The Toronto District School Board (TDSB) and Toronto Catholic District School Board (TCDSB) is warning that more than 8,300 students could be affected by a possible school bus workers strike.

In a statement released by the TDSB on Monday, officials said they were notified by Stock Transportation that unionized drivers with the company’s north and east divisions will legally be in a position to strike as of Thursday.


If a strike were to happen, the TDSB said approximately 4,235 of its students and 4,105 TCDSB students would be impacted. Most of the schools serviced by the two divisions are east of Yonge Street.

School bus drivers in communities east of Toronto walk off job

“Parents whose children would be impacted by a possible strike will receive a letter from their school to advise them of the situation,” the TDSB statement said.

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“In the event of a strike, families are encouraged to make alternative arrangements for their child(ren) to get safely to and from school, and to report any absences in the usual manner.”

When asked about the state of negotiations, a Stock Transportation spokesperson told Global News in a statement Monday evening that the company is negotiating in “good faith” and that contract negotiations as scheduled to continue on Tuesday. Chief Operating Officer Terri Lowe said the most recent contract proposal from Unifor, the union representing drivers, came Friday evening, adding it was assessed over the weekend.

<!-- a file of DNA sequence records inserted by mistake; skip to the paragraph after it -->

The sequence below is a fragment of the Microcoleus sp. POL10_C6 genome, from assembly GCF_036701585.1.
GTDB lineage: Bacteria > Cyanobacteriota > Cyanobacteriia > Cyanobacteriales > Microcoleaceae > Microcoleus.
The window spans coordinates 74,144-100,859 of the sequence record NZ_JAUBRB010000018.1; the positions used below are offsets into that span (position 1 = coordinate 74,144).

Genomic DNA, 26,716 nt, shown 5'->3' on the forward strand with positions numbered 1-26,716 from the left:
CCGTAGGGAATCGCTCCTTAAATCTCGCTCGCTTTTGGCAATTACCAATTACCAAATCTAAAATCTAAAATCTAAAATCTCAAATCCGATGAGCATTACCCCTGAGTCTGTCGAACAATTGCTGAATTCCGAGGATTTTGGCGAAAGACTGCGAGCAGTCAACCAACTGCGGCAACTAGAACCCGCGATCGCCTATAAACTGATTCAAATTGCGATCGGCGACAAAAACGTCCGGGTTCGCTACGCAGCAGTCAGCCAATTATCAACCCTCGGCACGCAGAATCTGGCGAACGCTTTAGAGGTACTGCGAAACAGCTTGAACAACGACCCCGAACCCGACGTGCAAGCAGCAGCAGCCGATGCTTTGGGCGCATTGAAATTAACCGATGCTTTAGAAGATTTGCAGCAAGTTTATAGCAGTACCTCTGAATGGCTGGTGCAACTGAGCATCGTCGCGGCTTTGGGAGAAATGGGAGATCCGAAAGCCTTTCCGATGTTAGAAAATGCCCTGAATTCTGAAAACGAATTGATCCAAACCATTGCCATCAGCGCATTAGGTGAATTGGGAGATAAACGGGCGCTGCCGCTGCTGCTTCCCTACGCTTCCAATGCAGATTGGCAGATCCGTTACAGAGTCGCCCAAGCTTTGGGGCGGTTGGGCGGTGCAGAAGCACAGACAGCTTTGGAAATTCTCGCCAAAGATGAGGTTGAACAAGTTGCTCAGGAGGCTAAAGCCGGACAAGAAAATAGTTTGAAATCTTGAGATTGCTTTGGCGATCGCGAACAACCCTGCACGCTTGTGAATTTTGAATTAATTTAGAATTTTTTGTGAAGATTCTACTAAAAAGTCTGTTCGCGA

“We do not comment publically (sic) on the specific details of our ongoing labor negotiations but are hopeful we will reach resolution soon,” Lowe wrote.

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School bus drivers strike could impact Peterborough, Northumberland County and Durham region

“We certainly hope the union will give us time to review their proposal rather than disrupting the school day for thousands of our students across Toronto with a work stoppage.”

Unifor released a statement on Monday saying its two divisions voted 94 and 95 per cent in favour of a strike if negotiations are unsuccessful.

“We will be working hard to resolve this impasse but at the end of the day these drivers have a huge responsibility and the employer, school boards and the provincial government need to recognize and appropriately compensate them for their work,” Naureen Rizvi, the Ontario regional director with Unifor Ontario, wrote.

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Unifor Local 4268 president Debbie Montgomery said compensation is a major issue for drivers, adding they are “expected to fulfill various unpaid tasks before, between and even after their routes.”

WATCH: TDSB says government education funding will leave them with $21M shortfall. Travis Dhanraj reports.

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More than 8,300 TDSB, TCDSB students could be impacted by possible school bus drivers strike



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